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by Shawn Payment - Johns Island, South Carolina - USA

Form Over Substance - Experience Trumps Theory

Back in 2010, I became interested in Stand Up Paddleboarding (SUP), a new recreational watersport which was quickly gaining a ground as the latest and greatest "new thing". After seeing the $1,000+ price tags that commercial shapers were charging for SUPs, I said to myself: "Self, how hard could it be?" Then, an art gallery near my office set a pile of shipping containers made of nice 1/8" Luan plywood out for the trash and I saw an opportunity. In short order, I was making sawdust!

Although I had never actually paddled a stand up paddleboard, I had some general ideas about how one might be cheaply constructed. Some inspiration was derived from my previous construction of Gavin Atkin's mouseboats and in particular, the "flattie" versions that many had successfully built and paddled. A quick bit of research revealed that commercial SUPs generally came in several varieties. "Recreational" or "Rec" boards which were 12' or less and shaped more or less like big surfboards and "Race" boards which were longer and pointier like a canoe or kayak, ranging in length from 12'6 - 14'. I determined that a flat bottomed, mouse-like hull of about 12' should be easy to knock out from my salvaged materials.


I used no plans and just built it by eye/feel and a general understanding of the engineering required to float and support my weight on a think 1/8" plywood deck. I butt-blocked several sheets of my re-purposed packing crate Luan to achieve the desired length and ripped some cheap 2x4s down for chine logs/cleats/etc. Having settled on a length and beam, I simply sprang a batten to determine the shape, cut some bulkheads to suit and assembled it more or less akin to Bolger/Payson "instant boats" methodology. I also inset some longitudinal stringers between the frames to provide additional deck support. Given that it was a generally boxy, unattractive shape, I also decided to "glam it up" a bit by raking the stern and adorning it with cedar strips as well as mounting two cedar strip fins at the stern. (Kind of like putting lipstick on a pig but hey...) Furthering my"form over substance" theme, I photo-copied an Aloha shirt out of my closet, projected the image onto the hull and then painted the bow and stern decks with a hibiscus design. I painted on some grey "foot pads" which were liberally coated with epsom salts while the paint was still wet to create "home-made non-skid". A deck plate on the bow deck and a drain plug in the stern (both purchased from Duckworks!) would ensure that the hollow interior stayed dry and free of mold/rot.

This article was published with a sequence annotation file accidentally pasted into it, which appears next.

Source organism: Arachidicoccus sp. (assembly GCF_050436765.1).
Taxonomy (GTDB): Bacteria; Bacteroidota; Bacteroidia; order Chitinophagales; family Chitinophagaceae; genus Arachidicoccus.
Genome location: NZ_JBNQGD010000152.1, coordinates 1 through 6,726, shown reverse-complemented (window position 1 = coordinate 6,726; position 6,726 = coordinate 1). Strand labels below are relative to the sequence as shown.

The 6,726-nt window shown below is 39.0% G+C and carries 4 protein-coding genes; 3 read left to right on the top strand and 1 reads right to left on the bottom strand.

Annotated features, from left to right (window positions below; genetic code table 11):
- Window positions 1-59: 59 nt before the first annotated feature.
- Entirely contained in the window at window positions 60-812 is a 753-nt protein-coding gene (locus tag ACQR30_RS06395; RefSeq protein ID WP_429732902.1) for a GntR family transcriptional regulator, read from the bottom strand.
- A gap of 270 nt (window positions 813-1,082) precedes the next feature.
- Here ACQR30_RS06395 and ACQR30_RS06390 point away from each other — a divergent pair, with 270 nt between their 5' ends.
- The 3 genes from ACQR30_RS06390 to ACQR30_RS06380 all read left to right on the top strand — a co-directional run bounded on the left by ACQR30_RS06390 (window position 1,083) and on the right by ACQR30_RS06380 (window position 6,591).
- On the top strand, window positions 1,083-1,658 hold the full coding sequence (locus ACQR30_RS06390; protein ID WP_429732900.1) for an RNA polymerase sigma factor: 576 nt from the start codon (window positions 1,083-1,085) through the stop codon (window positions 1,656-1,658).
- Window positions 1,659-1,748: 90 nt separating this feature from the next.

The ultimate result was an SUP a little under 12' long, 32" wide and 3.5" thick. Finished weight was a little under 35 lbs which is actually comparable to commercial SUPs. Having been too cheap to buy a commercial SUP, it should be no surprise that I was too cheap to buy a commercial SUP paddle. Accordingly, a few more scrap cedar strips were assembled, shaped into an approximation of a commercial paddle blade and then epoxied to wooden dowel, scarfed to what SUP websites said was an appropriate length for a paddler of my height.

Internal frames and deck supports
Frame corners removed for easy drainage
Aloha shirt + projector = deck graphics!
Grey paint + epsom salts = Non-skid!
Cedar strips adorn the transom
Twin cedar strip fins
Raked transom featuring Duckworks drain plug!
Cedar strip SUP paddle blade.
SUP paddle T-grip handle
Project complete!

Project complete! Time to launch...

Keep in mind, that prior to starting this project, I had never even paddled an SUP before and so, admittedly, had no idea what I was doing. So I was pleasantly surprised when I launched the board into my local river and easily popped to my feet and began paddling. It worked! It was stable and easy to paddle and held my 190 lbs with ease. Sadly, it was also slow, sluggish to maneuver and not all that enjoyable to paddle. In truth, it was more fun to paddle sitting down with a double-blade kayak paddle (but not very.) I paddled it perhaps a half-dozen times before putting it up for sale at our local paddlesports festival. A couple of girls who knew even less about SUP than I promptly bought it for $250. I hope they enjoyed it!

I turned around and sank the proceeds into a commercial 12' recreational paddleboard and year later, advanced to a 12'6" race board. Over the past few years, I have paddled both of those SUPs extensively and competed in many flat water and ocean races which have given me some insight into what is really needed in an SUP and why my first attempt was such a marginal success. Knowing what I know now, I expect that I might be able to construct a fairly decent SUP as a reasonable weight/cost.

So there we have it. My "theory" about how easy it would be to build an SUP is proven! And "experience" has shown that proving a theory is not the same as "success"! A humbler and wiser paddler am I. But I do have some great idea about how I could do better next time... Stay tuned!

Fair winds!

Shawn "Lawless" Payment

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